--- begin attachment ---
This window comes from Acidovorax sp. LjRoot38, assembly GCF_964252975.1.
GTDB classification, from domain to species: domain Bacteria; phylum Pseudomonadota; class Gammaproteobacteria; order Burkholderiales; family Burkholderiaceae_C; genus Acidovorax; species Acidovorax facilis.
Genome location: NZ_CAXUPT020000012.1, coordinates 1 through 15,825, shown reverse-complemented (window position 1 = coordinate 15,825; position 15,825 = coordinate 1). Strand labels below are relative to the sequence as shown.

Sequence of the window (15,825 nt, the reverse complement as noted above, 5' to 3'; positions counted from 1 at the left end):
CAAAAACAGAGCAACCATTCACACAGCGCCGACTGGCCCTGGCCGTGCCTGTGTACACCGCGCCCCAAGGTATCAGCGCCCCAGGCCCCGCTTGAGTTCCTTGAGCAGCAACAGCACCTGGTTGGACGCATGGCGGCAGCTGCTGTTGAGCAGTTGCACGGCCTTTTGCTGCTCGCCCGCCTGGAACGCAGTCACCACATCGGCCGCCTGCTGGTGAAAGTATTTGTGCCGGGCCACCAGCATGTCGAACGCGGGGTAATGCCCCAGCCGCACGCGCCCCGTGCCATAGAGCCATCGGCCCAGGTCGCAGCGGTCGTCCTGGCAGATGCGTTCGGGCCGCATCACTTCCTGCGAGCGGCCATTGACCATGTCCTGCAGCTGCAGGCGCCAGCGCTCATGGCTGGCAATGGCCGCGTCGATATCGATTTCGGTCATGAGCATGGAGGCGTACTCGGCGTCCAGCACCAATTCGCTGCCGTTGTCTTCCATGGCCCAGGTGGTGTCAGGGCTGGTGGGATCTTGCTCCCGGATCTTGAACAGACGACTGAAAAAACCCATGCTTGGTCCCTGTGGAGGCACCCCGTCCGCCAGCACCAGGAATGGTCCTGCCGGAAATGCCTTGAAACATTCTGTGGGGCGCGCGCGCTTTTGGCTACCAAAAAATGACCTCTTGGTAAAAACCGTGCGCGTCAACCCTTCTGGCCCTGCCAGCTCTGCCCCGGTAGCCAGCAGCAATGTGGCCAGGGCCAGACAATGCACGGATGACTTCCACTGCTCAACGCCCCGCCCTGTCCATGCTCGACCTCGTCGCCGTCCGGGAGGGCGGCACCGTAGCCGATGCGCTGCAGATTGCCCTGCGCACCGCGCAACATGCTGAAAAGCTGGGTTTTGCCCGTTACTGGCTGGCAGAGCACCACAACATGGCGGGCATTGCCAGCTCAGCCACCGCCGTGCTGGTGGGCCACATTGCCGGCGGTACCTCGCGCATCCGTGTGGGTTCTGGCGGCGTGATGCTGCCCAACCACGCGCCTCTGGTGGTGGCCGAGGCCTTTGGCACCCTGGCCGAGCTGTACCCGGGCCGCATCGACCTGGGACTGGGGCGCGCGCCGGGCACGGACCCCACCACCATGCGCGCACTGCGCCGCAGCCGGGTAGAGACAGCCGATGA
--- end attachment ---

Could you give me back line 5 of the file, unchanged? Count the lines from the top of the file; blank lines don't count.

CAAAAACAGAGCAACCATTCACACAGCGCCGACTGGCCCTGGCCGTGCCTGTGTACACCGCGCCCCAAGGTATCAGCGCCCCAGGCCCCGCTTGAGTTCCTTGAGCAGCAACAGCACCTGGTTGGACGCATGGCGGCAGCTGCTGTTGAGCAGTTGCACGGCCTTTTGCTGCTCGCCCGCCTGGAACGCAGTCACCACATCGGCCGCCTGCTGGTGAAAGTATTTGTGCCGGGCCACCAGCATGTCGAACGCGGGGTAATGCCCCAGCCGCACGCGCCCCGTGCCATAGAGCCATCGGCCCAGGTCGCAGCGGTCGTCCTGGCAGATGCGTTCGGGCCGCATCACTTCCTGCGAGCGGCCATTGACCATGTCCTGCAGCTGCAGGCGCCAGCGCTCATGGCTGGCAATGGCCGCGTCGATATCGATTTCGGTCATGAGCATGGAGGCGTACTCGGCGTCCAGCACCAATTCGCTGCCGTTGTCTTCCATGGCCCAGGTGGTGTCAGGGCTGGTGGGATCTTGCTCCCGGATCTTGAACAGACGACTGAAAAAACCCATGCTTGGTCCCTGTGGAGGCACCCCGTCCGCCAGCACCAGGAATGGTCCTGCCGGAAATGCCTTGAAACATTCTGTGGGGCGCGCGCGCTTTTGGCTACCAAAAAATGACCTCTTGGTAAAAACCGTGCGCGTCAACCCTTCTGGCCCTGCCAGCTCTGCCCCGGTAGCCAGCAGCAATGTGGCCAGGGCCAGACAATGCACGGATGACTTCCACTGCTCAACGCCCCGCCCTGTCCATGCTCGACCTCGTCGCCGTCCGGGAGGGCGGCACCGTAGCCGATGCGCTGCAGATTGCCCTGCGCACCGCGCAACATGCTGAAAAGCTGGGTTTTGCCCGTTACTGGCTGGCAGAGCACCACAACATGGCGGGCATTGCCAGCTCAGCCACCGCCGTGCTGGTGGGCCACATTGCCGGCGGTACCTCGCGCATCCGTGTGGGTTCTGGCGGCGTGATGCTGCCCAACCACGCGCCTCTGGTGGTGGCCGAGGCCTTTGGCACCCTGGCCGAGCTGTACCCGGGCCGCATCGACCTGGGACTGGGGCGCGCGCCGGGCACGGACCCCACCACCATGCGCGCACTGCGCCGCAGCCGGGTAGAGACAGCCGATGA